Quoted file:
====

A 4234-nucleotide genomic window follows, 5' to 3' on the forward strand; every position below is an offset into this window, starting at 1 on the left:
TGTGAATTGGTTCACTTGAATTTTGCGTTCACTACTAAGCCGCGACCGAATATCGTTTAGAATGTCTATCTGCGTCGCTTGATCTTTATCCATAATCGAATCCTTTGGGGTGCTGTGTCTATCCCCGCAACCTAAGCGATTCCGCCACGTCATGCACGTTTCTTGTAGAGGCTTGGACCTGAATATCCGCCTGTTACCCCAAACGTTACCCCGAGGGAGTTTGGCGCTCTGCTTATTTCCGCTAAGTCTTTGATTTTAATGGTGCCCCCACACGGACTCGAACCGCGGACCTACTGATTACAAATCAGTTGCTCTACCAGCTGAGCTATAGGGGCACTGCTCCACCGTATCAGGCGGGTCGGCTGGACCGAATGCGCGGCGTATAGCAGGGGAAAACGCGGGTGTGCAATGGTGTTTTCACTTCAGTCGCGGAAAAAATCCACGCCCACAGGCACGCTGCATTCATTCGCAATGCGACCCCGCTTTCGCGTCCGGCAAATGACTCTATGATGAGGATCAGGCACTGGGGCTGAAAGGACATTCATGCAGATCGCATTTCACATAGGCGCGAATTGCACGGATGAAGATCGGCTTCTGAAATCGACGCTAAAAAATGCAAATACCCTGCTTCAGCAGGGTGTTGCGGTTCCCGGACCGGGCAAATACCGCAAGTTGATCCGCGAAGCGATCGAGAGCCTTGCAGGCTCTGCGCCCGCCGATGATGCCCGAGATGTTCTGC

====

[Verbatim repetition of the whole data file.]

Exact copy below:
A 4234-nucleotide genomic window follows, 5' to 3' on the forward strand; every position below is an offset into this window, starting at 1 on the left:
TGTGAATTGGTTCACTTGAATTTTGCGTTCACTACTAAGCCGCGACCGAATATCGTTTAGAATGTCTATCTGCGTCGCTTGATCTTTATCCATAATCGAATCCTTTGGGGTGCTGTGTCTATCCCCGCAACCTAAGCGATTCCGCCACGTCATGCACGTTTCTTGTAGAGGCTTGGACCTGAATATCCGCCTGTTACCCCAAACGTTACCCCGAGGGAGTTTGGCGCTCTGCTTATTTCCGCTAAGTCTTTGATTTTAATGGTGCCCCCACACGGACTCGAACCGCGGACCTACTGATTACAAATCAGTTGCTCTACCAGCTGAGCTATAGGGGCACTGCTCCACCGTATCAGGCGGGTCGGCTGGACCGAATGCGCGGCGTATAGCAGGGGAAAACGCGGGTGTGCAATGGTGTTTTCACTTCAGTCGCGGAAAAAATCCACGCCCACAGGCACGCTGCATTCATTCGCAATGCGACCCCGCTTTCGCGTCCGGCAAATGACTCTATGATGAGGATCAGGCACTGGGGCTGAAAGGACATTCATGCAGATCGCATTTCACATAGGCGCGAATTGCACGGATGAAGATCGGCTTCTGAAATCGACGCTAAAAAATGCAAATACCCTGCTTCAGCAGGGTGTTGCGGTTCCCGGACCGGGCAAATACCGCAAGTTGATCCGCGAAGCGATCGAGAGCCTTGCAGGCTCTGCGCCCGCCGATGATGCCCGAGATGTTCTGC